Department of Genetics, University of North Carolina at Chapel Hill, Chapel Hill, United States
    Competing interests
    No competing interests declared.
  6. Graham Gower

    Lundbeck GeoGenetics Centre, Globe Institute, University of Copenhagen, Copenhagen, Denmark
    Competing interests
    No competing interests declared.
    ORCID icon "This ORCID iD identifies the author of this article:" 0000-0002-6197-3872
  7. Christopher C Kyriazis

    Department of Ecology and Evolutionary Biology, University of California, Los Angeles, Los Angeles, United States
    Competing interests
    No competing interests declared.
  8. Aaron P Ragsdale

    Human Genetics, McGill University, Montreal, Canada
    Competing interests
    No competing interests declared.
    ORCID icon "This ORCID iD identifies the author of this article:" 0000-0003-0715-3432
  9. Georgia Tsambos

    Melbourne Integrative Genomics, School of Mathematics and Statistics, University of Melbourne, Melbourne, Australia
    Competing interests
    No competing interests declared.
    ORCID icon "This ORCID iD identifies the author of this article:" 0000-0001-7001-2275
  10. Franz Baumdicker

    Department of Mathematical Stochastics, University of Freiburg, Freiburg, Germany
    Competing interests
    No competing interests declared.
  11. Jedidiah Carlson

    Department of Genome Sciences, University of Washington, Seattle, United States
    Competing interests
    No competing interests declared.
  12. Reed A Cartwright

    The Biodesign Institute and The School of Life Sciences, Arizona State University, Tempe, United States
    Competing interests
    No competing interests declared.
  13. Arun Durvasula

    Department of Human Genetics, University of California, Los Angeles, Los Angeles, United States
    Competing interests
    No competing interests declared.
    ORCID icon "This ORCID iD identifies the author of this article:" 0000-0003-0631-3238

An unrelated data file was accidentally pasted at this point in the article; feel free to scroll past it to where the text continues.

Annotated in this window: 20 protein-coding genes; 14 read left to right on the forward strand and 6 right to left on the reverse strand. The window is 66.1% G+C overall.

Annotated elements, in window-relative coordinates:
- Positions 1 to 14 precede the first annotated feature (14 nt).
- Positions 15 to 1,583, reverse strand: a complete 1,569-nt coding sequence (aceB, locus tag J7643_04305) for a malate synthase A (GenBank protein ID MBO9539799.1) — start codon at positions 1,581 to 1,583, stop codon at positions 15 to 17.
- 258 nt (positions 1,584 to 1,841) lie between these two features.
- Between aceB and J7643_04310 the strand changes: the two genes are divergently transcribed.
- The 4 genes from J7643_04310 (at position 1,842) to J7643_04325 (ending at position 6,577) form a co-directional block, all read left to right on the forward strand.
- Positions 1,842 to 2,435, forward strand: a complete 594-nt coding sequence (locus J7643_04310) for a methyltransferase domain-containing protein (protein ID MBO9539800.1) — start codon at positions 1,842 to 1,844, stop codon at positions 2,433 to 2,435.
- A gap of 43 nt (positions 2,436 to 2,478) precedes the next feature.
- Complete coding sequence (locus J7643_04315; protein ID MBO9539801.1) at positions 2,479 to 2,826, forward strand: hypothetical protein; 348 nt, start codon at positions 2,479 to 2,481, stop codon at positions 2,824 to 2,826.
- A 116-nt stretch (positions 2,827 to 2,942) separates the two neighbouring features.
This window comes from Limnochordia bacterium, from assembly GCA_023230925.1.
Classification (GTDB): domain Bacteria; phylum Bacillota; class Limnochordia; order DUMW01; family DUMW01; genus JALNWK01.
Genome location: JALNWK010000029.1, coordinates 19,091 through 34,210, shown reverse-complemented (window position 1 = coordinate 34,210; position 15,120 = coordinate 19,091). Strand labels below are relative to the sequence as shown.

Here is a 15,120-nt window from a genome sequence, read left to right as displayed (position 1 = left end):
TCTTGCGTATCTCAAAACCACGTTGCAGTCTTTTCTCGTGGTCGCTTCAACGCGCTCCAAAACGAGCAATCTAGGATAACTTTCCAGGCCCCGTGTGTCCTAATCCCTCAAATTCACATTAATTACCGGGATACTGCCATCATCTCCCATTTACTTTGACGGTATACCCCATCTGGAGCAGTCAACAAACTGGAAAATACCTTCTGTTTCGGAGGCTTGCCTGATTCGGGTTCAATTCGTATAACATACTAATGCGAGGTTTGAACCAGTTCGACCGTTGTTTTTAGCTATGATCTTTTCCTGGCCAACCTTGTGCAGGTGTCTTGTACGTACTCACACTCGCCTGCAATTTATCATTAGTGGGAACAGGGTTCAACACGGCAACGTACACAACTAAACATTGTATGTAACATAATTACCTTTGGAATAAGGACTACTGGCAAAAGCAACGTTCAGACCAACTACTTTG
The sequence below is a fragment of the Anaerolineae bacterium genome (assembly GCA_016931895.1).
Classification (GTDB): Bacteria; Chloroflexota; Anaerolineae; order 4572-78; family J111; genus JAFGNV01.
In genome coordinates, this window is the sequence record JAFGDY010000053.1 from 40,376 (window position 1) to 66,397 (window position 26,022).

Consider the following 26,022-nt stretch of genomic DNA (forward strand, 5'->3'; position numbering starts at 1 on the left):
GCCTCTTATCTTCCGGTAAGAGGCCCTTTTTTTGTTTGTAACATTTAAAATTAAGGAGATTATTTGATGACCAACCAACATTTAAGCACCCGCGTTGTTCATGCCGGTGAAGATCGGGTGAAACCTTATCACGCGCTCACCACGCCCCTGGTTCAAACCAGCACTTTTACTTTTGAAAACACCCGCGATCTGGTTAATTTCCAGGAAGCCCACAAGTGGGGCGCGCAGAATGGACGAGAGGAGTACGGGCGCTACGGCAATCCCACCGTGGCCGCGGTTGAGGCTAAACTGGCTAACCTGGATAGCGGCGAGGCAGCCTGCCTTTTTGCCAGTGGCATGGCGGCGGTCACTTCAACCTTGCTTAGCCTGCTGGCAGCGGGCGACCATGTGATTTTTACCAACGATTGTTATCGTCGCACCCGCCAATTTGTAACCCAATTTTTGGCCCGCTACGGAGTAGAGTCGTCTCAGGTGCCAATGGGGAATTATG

14. Ilan Gronau

    IDC Herzliya, Herzliya, Israel
    Competing interests
    No competing interests declared.
  15. Bernard Y Kim

    Department of Biology, Stanford University, Stanford, United States
    Competing interests
    No competing interests declared.
  16. Patrick McKenzie

    Department of Ecology, Evolution, and Environmental Biology, Columbia University, New York, United States
    Competing interests
    No competing interests declared.
  17. Philipp W Messer

    Department of Biological Statistics and Computational Biology, Cornell University, Ithaca, United States
    Competing interests
    Philipp W Messer, Reviewing editor, eLife.
    ORCID icon "This ORCID iD identifies the author of this article:" 0000-0001-8453-9377
  18. Ekaterina Noskova

    Computer Technologies Laboratory, ITMO University, Saint Petersburg, Russian Federation
    Competing interests
    No competing interests declared.
    ORCID icon "This ORCID iD identifies the author of this article:" 0000-0003-1168-0497
  19. Diego Ortega Del Vecchyo

    International Laboratory for Human Genome Research, National Autonomous University of Mexico, Juriquilla, Mexico
    Competing interests
    No competing interests declared.
  20. Fernando Racimo

    Lundbeck GeoGenetics Centre, Globe Institute, University of Copenhagen, Copenhagen, Denmark
    Competing interests
    No competing interests declared.
    ORCID icon "This ORCID iD identifies the author of this article:" 0000-0002-5025-2607
  21. Travis J Struck

    Molecular and Cellular Biology, University of Arizona, Tucson, United States
    Competing interests
    No competing interests declared.
  22. Simon Gravel

    Human Genetics, McGill University, Montreal, Canada
    Competing interests
    No competing interests declared.
  23. Ryan N Gutenkunst

    Molecular and Cellular Biology, University of Arizona, Tucson, United States
    Competing interests
    No competing interests declared.
    ORCID icon "This ORCID iD identifies the author of this article:" 0000-0002-8659-0579
  24. Kirk E Lohmueller